Case Presentation: A 56 year-old woman with past medical history of gastritis and past surgical history of appendectomy and C-section presented with a six-month history of intermittent abdominal discomfort, non-bloody diarrhea, nausea and bloating that was significantly worsening during the week prior to admission. In a span of six months, the patient was noted to have a 45-pound weight loss. An outpatient workup prior to admission was significant for a normal transvaginal ultrasound and a colonoscopy significant only for benign polyps. However, given persistent symptoms in the setting of a consistently negative workup, she presented to the ER for further evaluation.
On examination, her abdomen was distended with positive bowel sounds. Pain was noted on deep palpation in all four quadrants. A CT scan of the abdomen and pelvis indicated mild haziness of the small bowel mesentery, possibly due to mesenteric panniculitis. She was referred to gastroenterology and started on a trial of steroids. She underwent a repeat CT scan after completing a 4-week course of prednisone indicated no improvement in haziness around the small bowel mesentery. The patient was then referred to rheumatology to rule out autoimmune conditions and labs were significant for an elevated CRP of 8.04 and a normal ESR. A second line agent, tamoxifen, was initiated in conjunction with prednisone and that patient had notable improvement in symptoms.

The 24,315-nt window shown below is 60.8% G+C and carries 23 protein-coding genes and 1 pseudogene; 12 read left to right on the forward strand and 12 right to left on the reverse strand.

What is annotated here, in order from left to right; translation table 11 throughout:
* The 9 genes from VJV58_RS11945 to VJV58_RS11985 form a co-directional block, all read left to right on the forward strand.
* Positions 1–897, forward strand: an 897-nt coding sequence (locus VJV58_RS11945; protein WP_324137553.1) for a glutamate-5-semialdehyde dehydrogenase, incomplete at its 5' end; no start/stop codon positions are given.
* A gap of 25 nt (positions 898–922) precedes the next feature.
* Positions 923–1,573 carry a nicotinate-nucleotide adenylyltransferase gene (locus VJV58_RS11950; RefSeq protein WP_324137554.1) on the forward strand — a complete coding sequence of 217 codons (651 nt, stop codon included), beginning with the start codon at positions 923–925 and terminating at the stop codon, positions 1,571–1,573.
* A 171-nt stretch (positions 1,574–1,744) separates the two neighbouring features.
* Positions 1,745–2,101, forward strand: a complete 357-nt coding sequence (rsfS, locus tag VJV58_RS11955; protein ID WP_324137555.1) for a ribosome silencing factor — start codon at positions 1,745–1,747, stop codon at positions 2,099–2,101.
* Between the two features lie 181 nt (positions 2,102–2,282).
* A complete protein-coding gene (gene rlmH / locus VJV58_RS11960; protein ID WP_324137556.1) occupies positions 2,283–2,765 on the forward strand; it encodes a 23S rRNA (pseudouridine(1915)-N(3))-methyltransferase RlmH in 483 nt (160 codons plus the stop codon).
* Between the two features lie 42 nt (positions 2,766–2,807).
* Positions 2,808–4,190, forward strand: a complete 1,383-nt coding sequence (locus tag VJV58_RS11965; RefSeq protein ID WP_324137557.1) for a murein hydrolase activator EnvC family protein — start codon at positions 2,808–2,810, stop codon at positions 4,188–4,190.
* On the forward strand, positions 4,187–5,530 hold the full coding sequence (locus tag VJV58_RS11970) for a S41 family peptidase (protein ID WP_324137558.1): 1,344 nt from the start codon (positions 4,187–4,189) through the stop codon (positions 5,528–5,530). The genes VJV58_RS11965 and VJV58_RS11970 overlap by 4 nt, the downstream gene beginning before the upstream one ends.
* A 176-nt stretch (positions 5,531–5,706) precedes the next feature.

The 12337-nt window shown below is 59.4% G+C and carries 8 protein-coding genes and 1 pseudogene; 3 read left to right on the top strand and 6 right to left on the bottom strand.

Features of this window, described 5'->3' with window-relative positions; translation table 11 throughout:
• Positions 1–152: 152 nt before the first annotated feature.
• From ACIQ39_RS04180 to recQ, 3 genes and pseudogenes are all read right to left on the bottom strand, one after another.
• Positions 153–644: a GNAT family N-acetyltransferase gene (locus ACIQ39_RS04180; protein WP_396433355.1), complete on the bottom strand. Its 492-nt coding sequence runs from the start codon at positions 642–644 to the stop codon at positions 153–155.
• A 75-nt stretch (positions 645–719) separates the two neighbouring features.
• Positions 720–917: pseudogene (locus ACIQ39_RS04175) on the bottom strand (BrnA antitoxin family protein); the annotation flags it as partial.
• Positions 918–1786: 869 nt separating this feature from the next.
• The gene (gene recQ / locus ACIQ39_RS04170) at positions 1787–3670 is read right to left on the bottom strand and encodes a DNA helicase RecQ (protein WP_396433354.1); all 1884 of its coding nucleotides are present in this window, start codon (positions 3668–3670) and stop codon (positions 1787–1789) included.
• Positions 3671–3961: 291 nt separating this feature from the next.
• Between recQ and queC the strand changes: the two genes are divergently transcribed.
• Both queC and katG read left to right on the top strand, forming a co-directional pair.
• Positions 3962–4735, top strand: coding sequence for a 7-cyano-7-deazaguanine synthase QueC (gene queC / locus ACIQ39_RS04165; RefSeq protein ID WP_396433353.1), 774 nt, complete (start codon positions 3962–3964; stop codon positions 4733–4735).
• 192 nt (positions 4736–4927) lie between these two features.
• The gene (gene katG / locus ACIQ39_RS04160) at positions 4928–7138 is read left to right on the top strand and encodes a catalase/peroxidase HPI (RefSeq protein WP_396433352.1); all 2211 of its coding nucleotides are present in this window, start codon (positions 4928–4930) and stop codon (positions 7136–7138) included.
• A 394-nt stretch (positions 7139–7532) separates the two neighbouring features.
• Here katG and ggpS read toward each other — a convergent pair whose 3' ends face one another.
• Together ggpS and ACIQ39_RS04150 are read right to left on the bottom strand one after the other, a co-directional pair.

Discussion: The above case presents a unique cause of persistent abdominal pain secondary to mesenteric panniculitis, which is a nonspecific inflammation of mesentery surrounding the small bowel. The incidence is less than 1% with a male predominance(2:1), and the etiology is rooted in autoimmune dysfunction. Biopsied lesions indicate chronic fibrous changes. Mesenteric panniculitis can be associated with trauma, malignancy or vascular disease. Often times, this condition is limited to radiographic findings, but when symptomatic, patients are noted to have weight loss, abdominal pain, and elevated inflammatory markers.
A new study states that 28% of CT findings of mesenteric panniculitis are associated with malignancies such as lymphoma, colon cancer or renal cancer. The malignancy and autoimmune work up for our patient has been negative, and her surgical history is the likely explanation for her development of this condition. Clinical progression of mesenteric panniculitis ranges from weeks to decades. Most cases resolve spontaneously, but in symptomatic patients, treatment options include steroids, other anti-inflammatory agents such as colchicine and azathioprine along with tamoxifen, as single or combination therapies. Removal of mesenteric mass for symptom improvement is not recommended.
Conclusions: Diagnosis of mesenteric panniculitis is based on radiographic findings and does not require treatment unless the patient is symptomatic. Most patients respond well to a course of steroids given that the pathophysiology of the condition is rooted in chronic fibrous inflammation of the mesentery. If the condition is refractory to steroids, tamoxifen may be considered as adjunctive therapy.